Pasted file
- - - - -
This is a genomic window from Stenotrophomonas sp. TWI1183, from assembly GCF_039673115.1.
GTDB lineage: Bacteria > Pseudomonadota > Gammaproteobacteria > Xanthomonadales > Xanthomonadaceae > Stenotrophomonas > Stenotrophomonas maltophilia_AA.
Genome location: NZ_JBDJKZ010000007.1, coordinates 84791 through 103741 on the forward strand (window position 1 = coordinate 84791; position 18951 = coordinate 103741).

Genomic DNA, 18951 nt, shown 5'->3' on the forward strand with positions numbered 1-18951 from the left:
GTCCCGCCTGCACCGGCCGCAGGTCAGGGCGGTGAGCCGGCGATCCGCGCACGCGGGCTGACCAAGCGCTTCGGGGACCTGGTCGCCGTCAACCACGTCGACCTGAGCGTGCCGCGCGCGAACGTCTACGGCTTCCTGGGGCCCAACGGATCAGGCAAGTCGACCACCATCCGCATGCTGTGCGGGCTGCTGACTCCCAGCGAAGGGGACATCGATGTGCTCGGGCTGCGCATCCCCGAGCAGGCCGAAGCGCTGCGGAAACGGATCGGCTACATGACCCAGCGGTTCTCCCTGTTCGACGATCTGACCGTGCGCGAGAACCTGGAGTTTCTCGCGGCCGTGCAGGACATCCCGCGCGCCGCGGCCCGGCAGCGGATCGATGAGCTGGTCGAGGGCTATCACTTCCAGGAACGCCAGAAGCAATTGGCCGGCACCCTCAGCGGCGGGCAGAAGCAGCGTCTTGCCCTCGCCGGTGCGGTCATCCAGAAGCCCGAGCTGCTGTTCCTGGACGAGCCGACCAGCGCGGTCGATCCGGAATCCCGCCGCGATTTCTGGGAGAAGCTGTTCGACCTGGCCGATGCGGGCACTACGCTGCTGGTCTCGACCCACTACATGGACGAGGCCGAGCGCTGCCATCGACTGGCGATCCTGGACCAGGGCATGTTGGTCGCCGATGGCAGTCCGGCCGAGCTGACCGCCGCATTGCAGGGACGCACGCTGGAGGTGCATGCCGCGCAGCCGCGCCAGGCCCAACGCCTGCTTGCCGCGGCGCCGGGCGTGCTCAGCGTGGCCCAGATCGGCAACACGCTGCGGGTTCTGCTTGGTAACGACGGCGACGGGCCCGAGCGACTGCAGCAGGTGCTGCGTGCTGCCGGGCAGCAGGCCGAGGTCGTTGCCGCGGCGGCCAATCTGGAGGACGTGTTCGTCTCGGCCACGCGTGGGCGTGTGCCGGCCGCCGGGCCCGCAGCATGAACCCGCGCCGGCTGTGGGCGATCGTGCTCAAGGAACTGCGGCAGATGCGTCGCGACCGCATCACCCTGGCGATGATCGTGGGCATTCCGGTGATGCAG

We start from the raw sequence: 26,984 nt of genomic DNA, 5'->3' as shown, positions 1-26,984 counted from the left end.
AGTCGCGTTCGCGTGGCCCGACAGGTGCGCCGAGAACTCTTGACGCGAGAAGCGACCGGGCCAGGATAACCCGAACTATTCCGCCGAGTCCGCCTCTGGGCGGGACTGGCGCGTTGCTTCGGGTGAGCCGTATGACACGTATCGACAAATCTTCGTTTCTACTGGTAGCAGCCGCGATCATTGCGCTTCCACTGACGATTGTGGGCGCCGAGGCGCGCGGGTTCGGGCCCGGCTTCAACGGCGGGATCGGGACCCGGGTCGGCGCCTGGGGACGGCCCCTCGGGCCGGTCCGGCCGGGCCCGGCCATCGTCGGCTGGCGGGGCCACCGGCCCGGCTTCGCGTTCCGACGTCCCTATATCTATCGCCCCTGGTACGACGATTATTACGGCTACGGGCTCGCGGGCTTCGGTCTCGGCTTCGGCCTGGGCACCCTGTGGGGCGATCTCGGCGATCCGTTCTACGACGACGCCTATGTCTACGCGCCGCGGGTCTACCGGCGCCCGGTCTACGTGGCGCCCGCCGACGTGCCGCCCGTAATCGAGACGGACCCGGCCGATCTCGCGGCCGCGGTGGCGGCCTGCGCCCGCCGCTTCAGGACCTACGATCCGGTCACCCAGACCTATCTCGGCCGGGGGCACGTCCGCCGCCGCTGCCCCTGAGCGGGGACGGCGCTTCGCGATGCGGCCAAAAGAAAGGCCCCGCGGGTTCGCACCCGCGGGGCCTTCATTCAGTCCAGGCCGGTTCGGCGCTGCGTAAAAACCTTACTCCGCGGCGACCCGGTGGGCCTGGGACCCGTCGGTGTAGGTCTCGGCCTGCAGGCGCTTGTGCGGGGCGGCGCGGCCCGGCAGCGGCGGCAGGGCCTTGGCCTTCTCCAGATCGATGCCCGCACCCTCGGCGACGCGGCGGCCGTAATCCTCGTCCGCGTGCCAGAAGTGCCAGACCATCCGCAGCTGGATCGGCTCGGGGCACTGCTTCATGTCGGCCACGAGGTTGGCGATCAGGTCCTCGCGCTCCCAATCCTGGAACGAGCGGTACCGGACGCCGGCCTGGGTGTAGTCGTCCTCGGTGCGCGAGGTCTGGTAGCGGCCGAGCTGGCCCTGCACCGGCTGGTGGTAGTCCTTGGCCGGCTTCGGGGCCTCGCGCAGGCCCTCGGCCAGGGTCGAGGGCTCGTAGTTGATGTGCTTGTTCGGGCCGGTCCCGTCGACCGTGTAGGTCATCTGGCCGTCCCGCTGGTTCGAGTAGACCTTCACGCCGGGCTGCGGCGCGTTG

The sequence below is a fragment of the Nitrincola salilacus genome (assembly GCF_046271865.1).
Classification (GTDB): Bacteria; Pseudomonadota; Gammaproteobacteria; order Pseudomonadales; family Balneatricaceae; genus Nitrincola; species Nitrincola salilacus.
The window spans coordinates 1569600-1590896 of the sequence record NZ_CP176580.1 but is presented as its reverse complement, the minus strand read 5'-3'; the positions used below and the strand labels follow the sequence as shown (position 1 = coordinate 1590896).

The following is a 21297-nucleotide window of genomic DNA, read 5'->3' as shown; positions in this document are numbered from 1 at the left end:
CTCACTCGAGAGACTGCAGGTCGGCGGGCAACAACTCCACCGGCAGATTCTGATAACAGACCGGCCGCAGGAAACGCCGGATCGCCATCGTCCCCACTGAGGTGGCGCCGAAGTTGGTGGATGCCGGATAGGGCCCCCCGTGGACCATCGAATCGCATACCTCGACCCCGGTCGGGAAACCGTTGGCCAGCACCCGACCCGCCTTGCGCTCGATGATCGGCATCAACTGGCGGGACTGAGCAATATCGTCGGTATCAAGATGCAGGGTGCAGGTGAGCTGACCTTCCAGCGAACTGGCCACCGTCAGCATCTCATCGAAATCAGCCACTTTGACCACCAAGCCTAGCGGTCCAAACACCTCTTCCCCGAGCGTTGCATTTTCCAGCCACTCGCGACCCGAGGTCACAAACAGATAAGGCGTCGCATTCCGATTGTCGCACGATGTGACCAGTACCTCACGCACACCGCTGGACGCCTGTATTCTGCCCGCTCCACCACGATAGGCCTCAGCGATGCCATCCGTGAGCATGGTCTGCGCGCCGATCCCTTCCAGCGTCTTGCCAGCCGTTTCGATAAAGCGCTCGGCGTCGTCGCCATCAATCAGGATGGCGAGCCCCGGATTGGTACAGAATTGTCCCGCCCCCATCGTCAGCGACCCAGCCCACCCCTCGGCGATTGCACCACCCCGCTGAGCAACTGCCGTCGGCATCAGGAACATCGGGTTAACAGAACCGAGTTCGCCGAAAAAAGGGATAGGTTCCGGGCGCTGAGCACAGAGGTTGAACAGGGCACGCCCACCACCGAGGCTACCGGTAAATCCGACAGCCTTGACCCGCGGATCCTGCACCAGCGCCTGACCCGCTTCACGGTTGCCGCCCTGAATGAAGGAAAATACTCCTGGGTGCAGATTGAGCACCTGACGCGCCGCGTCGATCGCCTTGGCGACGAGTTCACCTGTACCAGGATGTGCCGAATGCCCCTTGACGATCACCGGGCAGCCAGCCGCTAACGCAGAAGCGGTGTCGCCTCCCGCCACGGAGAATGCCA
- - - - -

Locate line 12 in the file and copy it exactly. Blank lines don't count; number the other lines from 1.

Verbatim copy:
CTCACTCGAGAGACTGCAGGTCGGCGGGCAACAACTCCACCGGCAGATTCTGATAACAGACCGGCCGCAGGAAACGCCGGATCGCCATCGTCCCCACTGAGGTGGCGCCGAAGTTGGTGGATGCCGGATAGGGCCCCCCGTGGACCATCGAATCGCATACCTCGACCCCGGTCGGGAAACCGTTGGCCAGCACCCGACCCGCCTTGCGCTCGATGATCGGCATCAACTGGCGGGACTGAGCAATATCGTCGGTATCAAGATGCAGGGTGCAGGTGAGCTGACCTTCCAGCGAACTGGCCACCGTCAGCATCTCATCGAAATCAGCCACTTTGACCACCAAGCCTAGCGGTCCAAACACCTCTTCCCCGAGCGTTGCATTTTCCAGCCACTCGCGACCCGAGGTCACAAACAGATAAGGCGTCGCATTCCGATTGTCGCACGATGTGACCAGTACCTCACGCACACCGCTGGACGCCTGTATTCTGCCCGCTCCACCACGATAGGCCTCAGCGATGCCATCCGTGAGCATGGTCTGCGCGCCGATCCCTTCCAGCGTCTTGCCAGCCGTTTCGATAAAGCGCTCGGCGTCGTCGCCATCAATCAGGATGGCGAGCCCCGGATTGGTACAGAATTGTCCCGCCCCCATCGTCAGCGACCCAGCCCACCCCTCGGCGATTGCACCACCCCGCTGAGCAACTGCCGTCGGCATCAGGAACATCGGGTTAACAGAACCGAGTTCGCCGAAAAAAGGGATAGGTTCCGGGCGCTGAGCACAGAGGTTGAACAGGGCACGCCCACCACCGAGGCTACCGGTAAATCCGACAGCCTTGACCCGCGGATCCTGCACCAGCGCCTGACCCGCTTCACGGTTGCCGCCCTGAATGAAGGAAAATACTCCTGGGTGCAGATTGAGCACCTGACGCGCCGCGTCGATCGCCTTGGCGACGAGTTCACCTGTACCAGGATGTGCCGAATGCCCCTTGACGATCACCGGGCAGCCAGCCGCTAACGCAGAAGCGGTGTCGCCTCCCGCCACGGAGAATGCCA